You Bury Me


Lyceum Theatre, Edinburgh

You Bury Me is a play about six young Egyptians coming of age in the aftermath of the Arab Spring – “a generation emerging from a national trauma, determined to live and love freely”. It’s a fascinating premise. I’m aware of the Arab Spring, of course; I read the news. But I don’t know anything about life in modern Egypt, nor of the ‘what happens next’. I’m keen to learn more.

Written by an anonymous playwright – under the alias ‘Ahlam’ – and directed by Katie Posner, the play is a co-production with the ever-dependable Paines Plough (among others), and the winner of 2020’s Women’s Prize for Playwriting. Its strength lies in the verve and vitality of the characters, all brimful of youthful energy, fighting to find their places in a changing world.

Alia (Hanna Khogali) and Tamer (Moe Bar-El) have both just graduated from university, but they’ve little experience of sex and relationships. They’re in love and want to get married, but it’s not as easy as all that. Alia is Muslim and Tamer is Christian; Alia’s family, who all work for the police, will not be pleased – and Cairo is a city where displeasing the police can have serious consequences…

Meanwhile, eighteen-year-old Maya (Yasemin Özdemir) is making the most of her last year of high school, attending every party she can, and making out with lots of guys. She’s bubbly and outgoing, and doesn’t care a jot about her ‘reputation’. New girl Lina (Eleanor Nawal) is shy and insecure, but opposites attract sometimes, and the two soon become firm friends – but is this enough for Lina?

Osman (Tarrick Benham) is Maya’s half brother, and he’s a political writer, publishing a blog that makes him a target for the authorities. We never see his girlfriend, Zeina, but we learn that she’s an activist too, so it’s no surprise to learn that Rafik (Nezar Alderazi) – who’s staying with Osman because his dad has kicked him out for being gay – thinks there are people watching the house. The two men fear for each other: Osman urges Rafik to delete Grindr, while Rafik wants Osman to stop writing his blog. But neither is prepared to sacrifice their sense of self in order to feel ‘safe’.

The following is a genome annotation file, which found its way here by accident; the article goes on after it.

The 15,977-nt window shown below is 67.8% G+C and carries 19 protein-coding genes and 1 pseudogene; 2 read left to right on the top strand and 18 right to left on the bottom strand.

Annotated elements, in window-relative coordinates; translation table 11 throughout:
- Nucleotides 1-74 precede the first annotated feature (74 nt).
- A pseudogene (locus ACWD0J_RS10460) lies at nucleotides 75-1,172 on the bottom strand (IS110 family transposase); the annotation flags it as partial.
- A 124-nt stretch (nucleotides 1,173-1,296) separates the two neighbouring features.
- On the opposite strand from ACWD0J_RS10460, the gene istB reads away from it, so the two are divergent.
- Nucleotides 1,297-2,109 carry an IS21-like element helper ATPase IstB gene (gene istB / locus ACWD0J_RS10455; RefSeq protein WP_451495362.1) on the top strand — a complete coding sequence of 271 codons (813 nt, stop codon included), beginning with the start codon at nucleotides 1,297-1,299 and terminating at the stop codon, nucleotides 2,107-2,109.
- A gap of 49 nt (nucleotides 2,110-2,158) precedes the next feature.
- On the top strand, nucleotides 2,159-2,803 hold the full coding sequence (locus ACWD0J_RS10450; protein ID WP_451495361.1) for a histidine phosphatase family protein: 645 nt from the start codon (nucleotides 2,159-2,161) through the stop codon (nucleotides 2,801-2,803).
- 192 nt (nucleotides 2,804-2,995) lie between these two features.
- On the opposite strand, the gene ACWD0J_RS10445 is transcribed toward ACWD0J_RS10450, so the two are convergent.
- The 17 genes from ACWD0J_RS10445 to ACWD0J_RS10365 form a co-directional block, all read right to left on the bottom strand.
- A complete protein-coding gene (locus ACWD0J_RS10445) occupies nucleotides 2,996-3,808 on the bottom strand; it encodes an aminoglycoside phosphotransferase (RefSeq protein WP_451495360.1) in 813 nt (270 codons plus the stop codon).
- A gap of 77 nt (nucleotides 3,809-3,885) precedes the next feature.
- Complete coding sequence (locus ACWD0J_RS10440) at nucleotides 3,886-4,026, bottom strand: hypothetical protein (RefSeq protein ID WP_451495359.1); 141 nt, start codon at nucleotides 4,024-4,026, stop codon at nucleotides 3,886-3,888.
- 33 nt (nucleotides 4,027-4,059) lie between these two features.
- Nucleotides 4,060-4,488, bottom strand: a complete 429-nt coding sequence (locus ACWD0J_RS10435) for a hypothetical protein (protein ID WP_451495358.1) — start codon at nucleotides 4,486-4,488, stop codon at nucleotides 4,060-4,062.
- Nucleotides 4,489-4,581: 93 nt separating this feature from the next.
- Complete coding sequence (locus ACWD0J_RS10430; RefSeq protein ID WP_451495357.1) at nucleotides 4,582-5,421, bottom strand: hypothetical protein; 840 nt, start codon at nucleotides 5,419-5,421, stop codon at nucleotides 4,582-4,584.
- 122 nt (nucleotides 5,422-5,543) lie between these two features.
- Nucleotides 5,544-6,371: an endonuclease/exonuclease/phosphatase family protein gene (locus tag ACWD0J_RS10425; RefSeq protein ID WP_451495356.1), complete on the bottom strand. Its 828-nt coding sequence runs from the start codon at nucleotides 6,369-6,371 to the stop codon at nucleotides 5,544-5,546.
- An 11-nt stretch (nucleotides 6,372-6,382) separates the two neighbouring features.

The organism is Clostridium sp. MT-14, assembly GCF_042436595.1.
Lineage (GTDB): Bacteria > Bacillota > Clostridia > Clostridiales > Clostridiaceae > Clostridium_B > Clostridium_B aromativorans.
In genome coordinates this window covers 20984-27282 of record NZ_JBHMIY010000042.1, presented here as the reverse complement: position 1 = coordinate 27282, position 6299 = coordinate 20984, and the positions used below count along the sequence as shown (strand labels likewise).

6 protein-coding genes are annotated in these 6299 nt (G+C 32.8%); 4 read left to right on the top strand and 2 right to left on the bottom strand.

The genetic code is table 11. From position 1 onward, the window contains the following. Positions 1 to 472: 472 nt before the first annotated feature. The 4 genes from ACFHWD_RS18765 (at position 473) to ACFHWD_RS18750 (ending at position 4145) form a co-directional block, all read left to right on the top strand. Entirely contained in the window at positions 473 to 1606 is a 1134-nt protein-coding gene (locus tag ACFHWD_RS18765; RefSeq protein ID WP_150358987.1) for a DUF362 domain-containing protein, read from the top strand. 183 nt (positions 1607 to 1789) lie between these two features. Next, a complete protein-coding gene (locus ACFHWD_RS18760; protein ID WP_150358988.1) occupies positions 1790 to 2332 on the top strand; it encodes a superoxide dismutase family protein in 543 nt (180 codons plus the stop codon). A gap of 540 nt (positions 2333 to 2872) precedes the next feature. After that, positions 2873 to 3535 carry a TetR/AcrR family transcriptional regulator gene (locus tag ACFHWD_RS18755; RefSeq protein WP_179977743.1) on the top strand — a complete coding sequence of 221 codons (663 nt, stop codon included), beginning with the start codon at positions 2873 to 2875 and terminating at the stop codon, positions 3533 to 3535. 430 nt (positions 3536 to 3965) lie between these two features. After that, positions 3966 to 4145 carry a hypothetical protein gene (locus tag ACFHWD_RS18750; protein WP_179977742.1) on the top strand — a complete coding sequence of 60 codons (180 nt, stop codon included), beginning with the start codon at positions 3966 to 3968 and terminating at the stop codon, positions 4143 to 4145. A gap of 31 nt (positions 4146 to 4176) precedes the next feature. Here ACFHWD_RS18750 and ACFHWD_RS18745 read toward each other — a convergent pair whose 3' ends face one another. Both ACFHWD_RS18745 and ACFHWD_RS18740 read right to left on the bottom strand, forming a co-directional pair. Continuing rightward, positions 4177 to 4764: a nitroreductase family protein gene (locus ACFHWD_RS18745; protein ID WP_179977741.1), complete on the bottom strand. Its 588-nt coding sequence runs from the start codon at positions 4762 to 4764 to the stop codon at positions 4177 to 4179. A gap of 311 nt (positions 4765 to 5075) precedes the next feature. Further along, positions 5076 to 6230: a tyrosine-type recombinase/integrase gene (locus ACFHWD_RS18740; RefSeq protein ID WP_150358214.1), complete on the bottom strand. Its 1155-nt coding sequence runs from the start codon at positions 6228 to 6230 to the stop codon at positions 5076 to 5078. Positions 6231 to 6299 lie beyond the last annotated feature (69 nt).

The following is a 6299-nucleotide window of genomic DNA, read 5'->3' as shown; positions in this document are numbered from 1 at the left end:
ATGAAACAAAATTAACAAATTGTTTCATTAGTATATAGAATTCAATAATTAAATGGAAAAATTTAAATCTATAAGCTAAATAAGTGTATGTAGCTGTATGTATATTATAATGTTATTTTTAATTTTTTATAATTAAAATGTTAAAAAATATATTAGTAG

All six actors deliver lively and spirited performances, and I like the choral narration that provides context. Özdemir in particular really owns the stage; she is very charismatic, and Maya and Lina’s burgeoning friendship is always believable. Khogali and Bar-El make the most of the humour in Alia and Tamer’s fumbling sexual encounters, as well as inviting empathy for the lovers’ plight.

Although Benham and Alderazi both inhabit their roles well, their strand of the play is less satisfying, mainly because it is all told rather than shown. We don’t see any of Rafik’s dates, nor his family disowning him. Neither do we find out anything about what Osman is actually writing: the political discourse here is frustratingly vague. What is he saying that is so inflammatory, and how much danger is he really in? Without these details, Osman’s rage at his blog being deleted lacks context, and Rafik’s big emotional scene doesn’t elicit as much sympathy as it ought.

You Bury Me is eminently watchable – in the same way as an episode of Friends or Skins – and there are plenty of laughs, as well as moments of sadness. Ultimately, however, I don’t think it quite delivers on its political promise.

3.3 stars

Susan Singfield

Hedda Gabler

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Lyceum, Edinburgh

Edinburgh’s Lyceum is a beautiful Victorian theatre, and a delightful place to visit in its own right; it’s hard to imagine anyone could be unimpressed by the perfectly preserved intricacies of its decor; the sumptuous blues, golds and reds, redolent of old-fashioned luxury. It’s lovely.

If this, along with the choice of an Ibsen piece, suggests a staid, old-fashioned production, then nothing could be further from the truth. This version of Hedda Gabler (adapted by Richard Eyre and directed by Amanda Gaughan) is vivacious and sprightly; as fast and funny as it is heartbreaking and tragic. Nicola Daley, as Hedda, is never less than utterly engaging; she clearly revels in the role, and captures perfectly the awful attractiveness of Hedda’s reckless malevolence. By the end, we feel sorry for Hedda, but we never lose sight of how dangerous she is.

The supporting cast is strong too: I love Sally Edwards’ Aunt Juju – a real Miss Bates of a character – as irritating and vapid as she is charming and kind; Benny Young, as Judge Brack, oozes sly debauchery concealed beneath a layer of respectability so thin that only Juju is taken in. Jade Williams convinces as the outwardly naive – but ultimately hard-headed – Thea, and Jack Tarlton’s swaggering energy makes Loevborg’s wild dissolution a physical, menacing thing.

The set is marvellous too: the light, fresh, open design makes for a queasy juxtaposition with the suffocation Hedda feels in her home, her marriage, her social class. It underscores the point for us that poor George will never be able to give her what she needs; no open window will ever offer enough air.

I loved this play. I can’t fault it. I’m still thinking about the characters twenty-four hours later, contemplating their behaviours and their fates. A fabulous piece of theatre.

5 stars

Susan Singfield